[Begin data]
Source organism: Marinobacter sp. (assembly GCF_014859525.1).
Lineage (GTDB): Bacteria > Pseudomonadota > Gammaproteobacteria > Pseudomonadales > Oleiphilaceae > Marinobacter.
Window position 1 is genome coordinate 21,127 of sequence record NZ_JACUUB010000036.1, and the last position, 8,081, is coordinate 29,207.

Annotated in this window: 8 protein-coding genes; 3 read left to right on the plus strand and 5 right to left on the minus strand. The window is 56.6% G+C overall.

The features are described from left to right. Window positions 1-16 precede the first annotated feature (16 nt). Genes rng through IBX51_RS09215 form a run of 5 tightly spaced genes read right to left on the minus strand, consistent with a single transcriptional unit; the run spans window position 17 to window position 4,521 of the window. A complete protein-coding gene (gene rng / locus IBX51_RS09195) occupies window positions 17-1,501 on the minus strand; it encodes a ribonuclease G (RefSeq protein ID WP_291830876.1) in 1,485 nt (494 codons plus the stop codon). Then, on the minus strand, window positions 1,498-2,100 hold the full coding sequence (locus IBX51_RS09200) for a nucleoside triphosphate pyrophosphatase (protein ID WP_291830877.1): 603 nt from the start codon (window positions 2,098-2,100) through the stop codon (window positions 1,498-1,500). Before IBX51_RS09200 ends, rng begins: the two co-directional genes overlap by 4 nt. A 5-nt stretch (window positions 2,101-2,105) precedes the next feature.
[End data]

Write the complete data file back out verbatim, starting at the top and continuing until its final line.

Source organism: Marinobacter sp. (assembly GCF_014859525.1).
Lineage (GTDB): Bacteria > Pseudomonadota > Gammaproteobacteria > Pseudomonadales > Oleiphilaceae > Marinobacter.
Window position 1 is genome coordinate 21,127 of sequence record NZ_JACUUB010000036.1, and the last position, 8,081, is coordinate 29,207.

Annotated in this window: 8 protein-coding genes; 3 read left to right on the plus strand and 5 right to left on the minus strand. The window is 56.6% G+C overall.

The features are described from left to right. Window positions 1-16 precede the first annotated feature (16 nt). Genes rng through IBX51_RS09215 form a run of 5 tightly spaced genes read right to left on the minus strand, consistent with a single transcriptional unit; the run spans window position 17 to window position 4,521 of the window. A complete protein-coding gene (gene rng / locus IBX51_RS09195) occupies window positions 17-1,501 on the minus strand; it encodes a ribonuclease G (RefSeq protein ID WP_291830876.1) in 1,485 nt (494 codons plus the stop codon). Then, on the minus strand, window positions 1,498-2,100 hold the full coding sequence (locus IBX51_RS09200) for a nucleoside triphosphate pyrophosphatase (protein ID WP_291830877.1): 603 nt from the start codon (window positions 2,098-2,100) through the stop codon (window positions 1,498-1,500). Before IBX51_RS09200 ends, rng begins: the two co-directional genes overlap by 4 nt. A 5-nt stretch (window positions 2,101-2,105) precedes the next feature.